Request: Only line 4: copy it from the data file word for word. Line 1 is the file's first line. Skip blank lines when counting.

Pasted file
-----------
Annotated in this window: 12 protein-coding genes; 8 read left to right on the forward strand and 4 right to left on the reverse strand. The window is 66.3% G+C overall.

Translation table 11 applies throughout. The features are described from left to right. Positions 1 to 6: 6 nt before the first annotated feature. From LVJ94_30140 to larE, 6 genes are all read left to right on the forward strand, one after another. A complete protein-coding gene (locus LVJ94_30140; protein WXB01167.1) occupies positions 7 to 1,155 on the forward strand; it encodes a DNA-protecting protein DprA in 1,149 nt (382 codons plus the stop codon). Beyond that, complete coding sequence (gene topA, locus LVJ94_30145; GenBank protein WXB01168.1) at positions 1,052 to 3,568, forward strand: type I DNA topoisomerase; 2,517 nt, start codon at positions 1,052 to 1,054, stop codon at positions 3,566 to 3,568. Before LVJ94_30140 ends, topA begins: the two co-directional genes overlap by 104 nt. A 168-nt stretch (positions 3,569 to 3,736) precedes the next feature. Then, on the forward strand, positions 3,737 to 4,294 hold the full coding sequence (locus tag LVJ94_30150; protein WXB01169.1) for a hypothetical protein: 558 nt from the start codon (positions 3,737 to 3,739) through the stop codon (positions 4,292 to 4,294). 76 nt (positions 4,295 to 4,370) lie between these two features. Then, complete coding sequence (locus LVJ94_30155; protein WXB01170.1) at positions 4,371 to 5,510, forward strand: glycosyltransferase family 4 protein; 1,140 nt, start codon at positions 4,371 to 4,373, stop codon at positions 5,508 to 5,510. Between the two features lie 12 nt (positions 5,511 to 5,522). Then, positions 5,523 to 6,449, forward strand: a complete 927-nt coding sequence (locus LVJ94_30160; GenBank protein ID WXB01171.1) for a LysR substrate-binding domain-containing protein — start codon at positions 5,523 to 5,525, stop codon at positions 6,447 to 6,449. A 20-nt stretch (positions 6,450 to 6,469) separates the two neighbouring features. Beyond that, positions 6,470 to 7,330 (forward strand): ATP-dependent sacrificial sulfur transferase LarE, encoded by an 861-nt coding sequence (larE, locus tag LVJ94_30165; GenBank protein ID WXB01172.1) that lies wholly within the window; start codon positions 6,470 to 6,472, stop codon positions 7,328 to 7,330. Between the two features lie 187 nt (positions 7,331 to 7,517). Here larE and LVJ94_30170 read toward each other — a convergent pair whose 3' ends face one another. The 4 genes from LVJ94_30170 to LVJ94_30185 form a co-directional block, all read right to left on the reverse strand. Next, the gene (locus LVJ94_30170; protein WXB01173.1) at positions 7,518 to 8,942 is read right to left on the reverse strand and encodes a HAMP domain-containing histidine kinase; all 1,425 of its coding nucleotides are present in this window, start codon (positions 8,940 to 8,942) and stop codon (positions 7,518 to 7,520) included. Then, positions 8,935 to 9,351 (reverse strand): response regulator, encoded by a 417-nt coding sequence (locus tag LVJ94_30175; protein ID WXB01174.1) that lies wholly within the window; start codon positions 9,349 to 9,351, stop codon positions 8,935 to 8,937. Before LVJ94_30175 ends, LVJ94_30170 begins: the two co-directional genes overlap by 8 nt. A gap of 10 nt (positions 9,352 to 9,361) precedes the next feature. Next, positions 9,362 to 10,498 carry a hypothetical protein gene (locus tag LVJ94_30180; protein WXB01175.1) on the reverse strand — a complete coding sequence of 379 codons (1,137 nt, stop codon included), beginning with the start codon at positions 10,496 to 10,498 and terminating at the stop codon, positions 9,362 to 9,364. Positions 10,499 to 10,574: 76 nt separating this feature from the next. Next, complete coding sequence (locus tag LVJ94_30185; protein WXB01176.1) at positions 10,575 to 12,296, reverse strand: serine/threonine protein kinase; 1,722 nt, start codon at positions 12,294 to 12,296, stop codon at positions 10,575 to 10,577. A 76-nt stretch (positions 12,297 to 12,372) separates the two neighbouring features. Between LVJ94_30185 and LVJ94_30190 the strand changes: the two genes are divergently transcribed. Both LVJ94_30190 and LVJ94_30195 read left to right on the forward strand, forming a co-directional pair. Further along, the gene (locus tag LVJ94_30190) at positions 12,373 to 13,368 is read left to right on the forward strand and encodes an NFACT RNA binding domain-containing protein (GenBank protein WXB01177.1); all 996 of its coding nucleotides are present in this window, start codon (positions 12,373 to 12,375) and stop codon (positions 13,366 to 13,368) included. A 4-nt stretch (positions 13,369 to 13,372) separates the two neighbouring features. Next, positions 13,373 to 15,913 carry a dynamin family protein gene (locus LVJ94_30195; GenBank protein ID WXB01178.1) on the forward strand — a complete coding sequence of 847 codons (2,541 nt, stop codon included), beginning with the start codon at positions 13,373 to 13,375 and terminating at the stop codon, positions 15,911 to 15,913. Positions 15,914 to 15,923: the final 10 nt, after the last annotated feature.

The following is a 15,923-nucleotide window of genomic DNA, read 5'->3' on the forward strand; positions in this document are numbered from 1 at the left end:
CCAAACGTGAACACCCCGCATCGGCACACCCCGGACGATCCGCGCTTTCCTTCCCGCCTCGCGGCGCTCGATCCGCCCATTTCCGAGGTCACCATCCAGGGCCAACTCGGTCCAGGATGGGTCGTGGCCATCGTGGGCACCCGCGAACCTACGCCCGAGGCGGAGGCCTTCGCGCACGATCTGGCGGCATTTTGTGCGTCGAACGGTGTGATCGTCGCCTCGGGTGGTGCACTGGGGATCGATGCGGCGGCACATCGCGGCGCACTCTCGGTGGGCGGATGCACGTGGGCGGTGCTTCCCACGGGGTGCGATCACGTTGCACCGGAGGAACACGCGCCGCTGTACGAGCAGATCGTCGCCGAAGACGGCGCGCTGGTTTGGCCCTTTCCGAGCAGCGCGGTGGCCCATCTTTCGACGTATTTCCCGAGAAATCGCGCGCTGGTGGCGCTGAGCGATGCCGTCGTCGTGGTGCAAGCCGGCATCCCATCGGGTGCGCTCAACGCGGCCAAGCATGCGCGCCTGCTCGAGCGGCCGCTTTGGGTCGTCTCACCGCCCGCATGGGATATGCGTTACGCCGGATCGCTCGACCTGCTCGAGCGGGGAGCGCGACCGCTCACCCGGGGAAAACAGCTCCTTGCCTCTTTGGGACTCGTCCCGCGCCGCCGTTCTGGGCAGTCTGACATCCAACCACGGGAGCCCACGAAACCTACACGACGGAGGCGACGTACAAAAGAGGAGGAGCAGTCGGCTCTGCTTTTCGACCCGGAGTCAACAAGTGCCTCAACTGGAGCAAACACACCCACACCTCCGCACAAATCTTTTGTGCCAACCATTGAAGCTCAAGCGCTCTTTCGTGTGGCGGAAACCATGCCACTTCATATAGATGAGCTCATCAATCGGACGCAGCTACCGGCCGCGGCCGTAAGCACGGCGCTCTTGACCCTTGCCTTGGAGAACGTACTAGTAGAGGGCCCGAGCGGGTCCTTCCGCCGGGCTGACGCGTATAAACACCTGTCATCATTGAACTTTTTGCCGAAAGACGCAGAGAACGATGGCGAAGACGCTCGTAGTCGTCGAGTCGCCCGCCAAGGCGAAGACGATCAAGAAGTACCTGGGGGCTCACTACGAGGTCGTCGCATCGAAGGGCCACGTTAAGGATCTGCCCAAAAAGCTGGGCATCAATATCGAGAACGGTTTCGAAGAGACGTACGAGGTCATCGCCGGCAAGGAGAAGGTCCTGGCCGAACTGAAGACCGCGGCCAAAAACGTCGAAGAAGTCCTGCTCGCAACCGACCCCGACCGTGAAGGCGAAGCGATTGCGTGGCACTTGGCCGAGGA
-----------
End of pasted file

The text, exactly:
CCAAACGTGAACACCCCGCATCGGCACACCCCGGACGATCCGCGCTTTCCTTCCCGCCTCGCGGCGCTCGATCCGCCCATTTCCGAGGTCACCATCCAGGGCCAACTCGGTCCAGGATGGGTCGTGGCCATCGTGGGCACCCGCGAACCTACGCCCGAGGCGGAGGCCTTCGCGCACGATCTGGCGGCATTTTGTGCGTCGAACGGTGTGATCGTCGCCTCGGGTGGTGCACTGGGGATCGATGCGGCGGCACATCGCGGCGCACTCTCGGTGGGCGGATGCACGTGGGCGGTGCTTCCCACGGGGTGCGATCACGTTGCACCGGAGGAACACGCGCCGCTGTACGAGCAGATCGTCGCCGAAGACGGCGCGCTGGTTTGGCCCTTTCCGAGCAGCGCGGTGGCCCATCTTTCGACGTATTTCCCGAGAAATCGCGCGCTGGTGGCGCTGAGCGATGCCGTCGTCGTGGTGCAAGCCGGCATCCCATCGGGTGCGCTCAACGCGGCCAAGCATGCGCGCCTGCTCGAGCGGCCGCTTTGGGTCGTCTCACCGCCCGCATGGGATATGCGTTACGCCGGATCGCTCGACCTGCTCGAGCGGGGAGCGCGACCGCTCACCCGGGGAAAACAGCTCCTTGCCTCTTTGGGACTCGTCCCGCGCCGCCGTTCTGGGCAGTCTGACATCCAACCACGGGAGCCCACGAAACCTACACGACGGAGGCGACGTACAAAAGAGGAGGAGCAGTCGGCTCTGCTTTTCGACCCGGAGTCAACAAGTGCCTCAACTGGAGCAAACACACCCACACCTCCGCACAAATCTTTTGTGCCAACCATTGAAGCTCAAGCGCTCTTTCGTGTGGCGGAAACCATGCCACTTCATATAGATGAGCTCATCAATCGGACGCAGCTACCGGCCGCGGCCGTAAGCACGGCGCTCTTGACCCTTGCCTTGGAGAACGTACTAGTAGAGGGCCCGAGCGGGTCCTTCCGCCGGGCTGACGCGTATAAACACCTGTCATCATTGAACTTTTTGCCGAAAGACGCAGAGAACGATGGCGAAGACGCTCGTAGTCGTCGAGTCGCCCGCCAAGGCGAAGACGATCAAGAAGTACCTGGGGGCTCACTACGAGGTCGTCGCATCGAAGGGCCACGTTAAGGATCTGCCCAAAAAGCTGGGCATCAATATCGAGAACGGTTTCGAAGAGACGTACGAGGTCATCGCCGGCAAGGAGAAGGTCCTGGCCGAACTGAAGACCGCGGCCAAAAACGTCGAAGAAGTCCTGCTCGCAACCGACCCCGACCGTGAAGGCGAAGCGATTGCGTGGCACTTGGCCGAGGA